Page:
Chris may not be the most instantly relatable case study for our nation’s men, because of the added social factor of his child stardom, but the fact remains that when a man of his age dies, there’s a one in four chance he took his own life. And if we’re to stand a chance at beating the statistics that’ve fallen on Britain’s young men, we need to take it upon ourselves to raise the barriers we’ve put in place, by talking about mental health and raising awareness. That's something that CALM, the Campaign Against Living Miserably, is dedicated to changing.

For the Hardman family, though, the pain is still fresh. Their parents have thrown themselves into whatever they can to stay busy; to lose a brother is hard enough, Hannah says, but to lose a son? “I can’t imagine what’s it like.” Just under a year before he died, Chris wrote on Twitter: “I hope to one day create a way out of depression that doesn't mean taking your own life. The Cure.” Hannah tells me she thinks about that tweet every day, and though it’s hard to find a silver lining in a cloud this grey, it strikes me that in her willingness to talk about such a traumatic event (not only to Noisey, but also on daytime television), she is giving power not only to herself but to the memory of her brother; to ensure he is remembered not by how he died, but by how he lived. It can be incredibly difficult to talk about suicide, but if there’s one thing we must not be, it’s silent.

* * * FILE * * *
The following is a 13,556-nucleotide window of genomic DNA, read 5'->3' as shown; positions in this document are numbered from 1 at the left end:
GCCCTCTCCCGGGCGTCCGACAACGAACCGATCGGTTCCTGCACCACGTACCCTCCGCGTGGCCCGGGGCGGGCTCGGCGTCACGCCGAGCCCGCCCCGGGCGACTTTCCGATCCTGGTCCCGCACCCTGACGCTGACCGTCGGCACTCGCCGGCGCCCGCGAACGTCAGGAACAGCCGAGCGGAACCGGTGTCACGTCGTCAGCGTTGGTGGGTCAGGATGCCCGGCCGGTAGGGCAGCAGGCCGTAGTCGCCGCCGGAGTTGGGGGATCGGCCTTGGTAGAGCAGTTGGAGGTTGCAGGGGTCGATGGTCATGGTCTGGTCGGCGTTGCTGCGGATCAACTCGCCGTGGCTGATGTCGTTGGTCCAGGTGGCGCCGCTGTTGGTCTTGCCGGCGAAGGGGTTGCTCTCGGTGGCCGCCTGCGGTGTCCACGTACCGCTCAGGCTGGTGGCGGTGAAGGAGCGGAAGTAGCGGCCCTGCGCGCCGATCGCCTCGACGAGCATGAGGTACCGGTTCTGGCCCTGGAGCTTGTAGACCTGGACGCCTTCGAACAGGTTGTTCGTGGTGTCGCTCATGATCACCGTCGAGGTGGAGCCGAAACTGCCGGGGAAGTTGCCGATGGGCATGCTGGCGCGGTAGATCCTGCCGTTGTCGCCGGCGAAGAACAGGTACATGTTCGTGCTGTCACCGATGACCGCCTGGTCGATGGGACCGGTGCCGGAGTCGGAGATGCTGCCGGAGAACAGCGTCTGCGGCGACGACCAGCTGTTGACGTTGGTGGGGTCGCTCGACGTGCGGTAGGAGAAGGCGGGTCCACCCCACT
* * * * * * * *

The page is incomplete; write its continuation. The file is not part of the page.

“I think that for me the more I talk about it and the more I do things like this, the more I feel like almost in a silly way that everything happens for a reason, and maybe the reason that Chris had to leave us was for his story to get told. He's no longer with us but his legacy can be carried on for pushing it out there, educating people and talking about it.”

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This feature is part of 'The Noisey Guide to Music and Mental Health'. You can read more from this series right here. If you are concerned about the mental health of you or someone you know, talk to Mind on 0300 123 3393 or at their website, here. And if you would like to know more about the work of Help Musicians UK, you can visit them here.